Deep brain stimulation (DBS) of the subthalamic nucleus (STN) in Parkinson's disease (PD) patients augments STN-driven excitation of the internal globus pallidus (GPi). However, other DBS-induced changes are largely unknown. Here we report the biochemical effects of STN-DBS in two basal ganglia stations (putamen - PUT - and GPi) and in a thalamic relay nucleus, the anteroventral thalamus (VA). In six advanced PD patients undergoing surgery, microdialysis samples were collected from GPi, PUT and VA before, during and after one hour of STN-DBS. cGMP was measured in the GPi and PUT as an index of glutamatergic transmission, whereas GABA was measured in the VA. During clinically effective STN-DBS, we found a significant decrease in GABA extracellular concentrations in the VA (-25%). Simultaneously, cGMP extracellular concentrations were enhanced in the PUT (+200%) and GPi (+481%). DBS differentially affects fibers crossing the STN area: it activates the STN-GPi pathway while inhibiting the GPi-VA one. These findings support a thalamic dis-inhibition, as the main responsible for the clinical effect of STN-DBS. This, in turn, re-establishes a more physiological level of PUT activity.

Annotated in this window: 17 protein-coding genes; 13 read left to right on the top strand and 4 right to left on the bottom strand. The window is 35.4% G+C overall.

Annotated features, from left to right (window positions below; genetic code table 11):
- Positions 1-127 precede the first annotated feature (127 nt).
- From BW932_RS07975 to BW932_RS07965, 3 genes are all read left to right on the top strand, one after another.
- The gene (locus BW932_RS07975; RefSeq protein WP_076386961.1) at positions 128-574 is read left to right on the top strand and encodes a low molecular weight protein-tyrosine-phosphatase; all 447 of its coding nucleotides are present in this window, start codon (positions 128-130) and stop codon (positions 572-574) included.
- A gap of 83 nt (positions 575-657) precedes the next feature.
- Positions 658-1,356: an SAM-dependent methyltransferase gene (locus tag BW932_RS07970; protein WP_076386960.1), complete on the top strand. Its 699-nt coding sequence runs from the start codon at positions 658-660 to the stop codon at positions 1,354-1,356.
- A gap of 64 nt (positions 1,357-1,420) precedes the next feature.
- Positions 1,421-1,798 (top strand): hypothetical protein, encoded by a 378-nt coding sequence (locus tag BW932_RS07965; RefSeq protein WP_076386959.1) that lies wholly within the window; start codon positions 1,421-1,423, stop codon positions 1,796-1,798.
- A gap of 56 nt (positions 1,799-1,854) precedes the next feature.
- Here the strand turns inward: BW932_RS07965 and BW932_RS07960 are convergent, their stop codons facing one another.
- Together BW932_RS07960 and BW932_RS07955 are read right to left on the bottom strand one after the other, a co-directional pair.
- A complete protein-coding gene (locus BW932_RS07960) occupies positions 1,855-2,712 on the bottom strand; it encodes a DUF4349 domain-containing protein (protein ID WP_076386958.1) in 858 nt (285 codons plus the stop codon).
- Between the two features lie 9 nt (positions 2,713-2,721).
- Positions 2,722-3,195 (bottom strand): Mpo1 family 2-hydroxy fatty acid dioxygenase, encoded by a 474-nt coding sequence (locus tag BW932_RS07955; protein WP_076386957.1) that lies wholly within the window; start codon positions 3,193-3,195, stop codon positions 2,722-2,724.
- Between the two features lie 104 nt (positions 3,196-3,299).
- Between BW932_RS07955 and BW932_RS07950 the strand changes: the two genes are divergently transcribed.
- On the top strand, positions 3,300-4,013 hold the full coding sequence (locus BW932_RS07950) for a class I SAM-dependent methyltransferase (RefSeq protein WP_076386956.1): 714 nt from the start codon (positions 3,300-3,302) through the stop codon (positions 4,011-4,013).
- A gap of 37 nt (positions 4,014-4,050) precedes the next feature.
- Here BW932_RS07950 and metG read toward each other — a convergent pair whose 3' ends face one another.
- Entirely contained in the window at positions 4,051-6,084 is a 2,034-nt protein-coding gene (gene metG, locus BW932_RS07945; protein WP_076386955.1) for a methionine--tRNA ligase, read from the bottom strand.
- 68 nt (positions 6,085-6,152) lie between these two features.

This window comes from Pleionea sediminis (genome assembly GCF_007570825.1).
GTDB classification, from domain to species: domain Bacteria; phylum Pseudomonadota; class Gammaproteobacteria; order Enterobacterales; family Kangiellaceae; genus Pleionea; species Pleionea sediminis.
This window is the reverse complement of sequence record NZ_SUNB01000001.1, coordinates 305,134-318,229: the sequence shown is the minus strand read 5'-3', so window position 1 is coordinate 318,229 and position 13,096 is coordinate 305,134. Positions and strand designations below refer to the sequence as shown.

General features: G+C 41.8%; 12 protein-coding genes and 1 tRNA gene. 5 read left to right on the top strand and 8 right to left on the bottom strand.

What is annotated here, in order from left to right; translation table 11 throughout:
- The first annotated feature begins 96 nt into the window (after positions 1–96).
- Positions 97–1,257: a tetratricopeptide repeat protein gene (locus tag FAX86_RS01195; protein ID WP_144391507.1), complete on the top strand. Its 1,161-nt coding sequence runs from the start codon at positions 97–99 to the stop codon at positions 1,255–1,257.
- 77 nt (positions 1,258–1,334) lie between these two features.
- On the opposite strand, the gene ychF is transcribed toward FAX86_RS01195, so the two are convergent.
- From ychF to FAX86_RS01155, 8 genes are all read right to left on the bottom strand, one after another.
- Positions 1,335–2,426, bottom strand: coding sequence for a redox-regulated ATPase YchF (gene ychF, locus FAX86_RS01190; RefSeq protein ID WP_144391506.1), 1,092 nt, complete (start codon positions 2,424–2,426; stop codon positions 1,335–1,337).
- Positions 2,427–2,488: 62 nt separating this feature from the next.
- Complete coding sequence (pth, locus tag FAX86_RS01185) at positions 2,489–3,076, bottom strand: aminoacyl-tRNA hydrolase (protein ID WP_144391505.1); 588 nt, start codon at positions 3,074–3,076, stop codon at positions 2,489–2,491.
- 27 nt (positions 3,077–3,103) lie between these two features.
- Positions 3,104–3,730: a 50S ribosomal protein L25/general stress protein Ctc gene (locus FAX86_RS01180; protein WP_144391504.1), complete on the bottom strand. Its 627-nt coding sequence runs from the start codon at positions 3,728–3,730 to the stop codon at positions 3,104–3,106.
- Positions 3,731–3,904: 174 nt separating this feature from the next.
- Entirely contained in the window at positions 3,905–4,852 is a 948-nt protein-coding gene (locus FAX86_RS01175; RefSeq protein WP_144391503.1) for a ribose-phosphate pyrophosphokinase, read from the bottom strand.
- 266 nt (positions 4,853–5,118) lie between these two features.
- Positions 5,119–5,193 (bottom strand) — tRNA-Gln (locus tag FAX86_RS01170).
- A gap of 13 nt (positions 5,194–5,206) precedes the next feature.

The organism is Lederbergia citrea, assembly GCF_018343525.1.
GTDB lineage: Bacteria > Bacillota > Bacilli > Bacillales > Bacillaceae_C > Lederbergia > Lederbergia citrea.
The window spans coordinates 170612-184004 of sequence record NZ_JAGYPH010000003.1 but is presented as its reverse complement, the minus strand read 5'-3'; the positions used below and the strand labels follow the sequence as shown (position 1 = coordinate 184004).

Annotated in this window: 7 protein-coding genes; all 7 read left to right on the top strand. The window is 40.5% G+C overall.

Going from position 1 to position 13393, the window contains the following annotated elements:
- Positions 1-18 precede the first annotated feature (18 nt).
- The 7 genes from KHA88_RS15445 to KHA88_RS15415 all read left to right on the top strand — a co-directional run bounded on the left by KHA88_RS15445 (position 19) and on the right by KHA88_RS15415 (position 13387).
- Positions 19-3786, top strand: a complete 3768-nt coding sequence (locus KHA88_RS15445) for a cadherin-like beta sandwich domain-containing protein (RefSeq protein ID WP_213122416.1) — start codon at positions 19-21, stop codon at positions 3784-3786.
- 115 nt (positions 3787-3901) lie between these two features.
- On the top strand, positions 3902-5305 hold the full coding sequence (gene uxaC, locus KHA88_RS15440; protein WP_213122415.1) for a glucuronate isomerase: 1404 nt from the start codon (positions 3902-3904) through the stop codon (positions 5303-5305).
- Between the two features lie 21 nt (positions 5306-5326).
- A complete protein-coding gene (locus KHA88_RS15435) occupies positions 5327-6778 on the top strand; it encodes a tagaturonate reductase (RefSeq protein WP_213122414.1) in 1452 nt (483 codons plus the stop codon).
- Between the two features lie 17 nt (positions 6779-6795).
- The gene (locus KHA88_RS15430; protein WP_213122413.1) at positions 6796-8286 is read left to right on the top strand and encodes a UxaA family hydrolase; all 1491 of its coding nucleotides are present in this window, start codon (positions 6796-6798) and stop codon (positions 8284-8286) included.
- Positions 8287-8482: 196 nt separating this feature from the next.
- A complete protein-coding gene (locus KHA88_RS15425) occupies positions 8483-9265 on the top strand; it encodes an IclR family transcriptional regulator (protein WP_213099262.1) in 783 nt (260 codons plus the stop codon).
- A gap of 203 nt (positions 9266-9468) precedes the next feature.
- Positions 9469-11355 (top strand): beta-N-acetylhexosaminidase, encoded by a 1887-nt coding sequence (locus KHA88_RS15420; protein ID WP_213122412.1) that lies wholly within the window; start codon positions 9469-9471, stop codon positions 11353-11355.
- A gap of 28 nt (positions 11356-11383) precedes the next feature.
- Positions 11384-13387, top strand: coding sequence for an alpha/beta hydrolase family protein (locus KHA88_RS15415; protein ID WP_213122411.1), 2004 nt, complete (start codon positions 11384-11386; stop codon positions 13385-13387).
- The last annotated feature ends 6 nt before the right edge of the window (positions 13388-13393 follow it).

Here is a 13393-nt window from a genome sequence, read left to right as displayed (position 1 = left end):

|Number of pages||8|
|Journal||Journal of Neural Transmission, Supplement|
|Publication status||Published - 2006|
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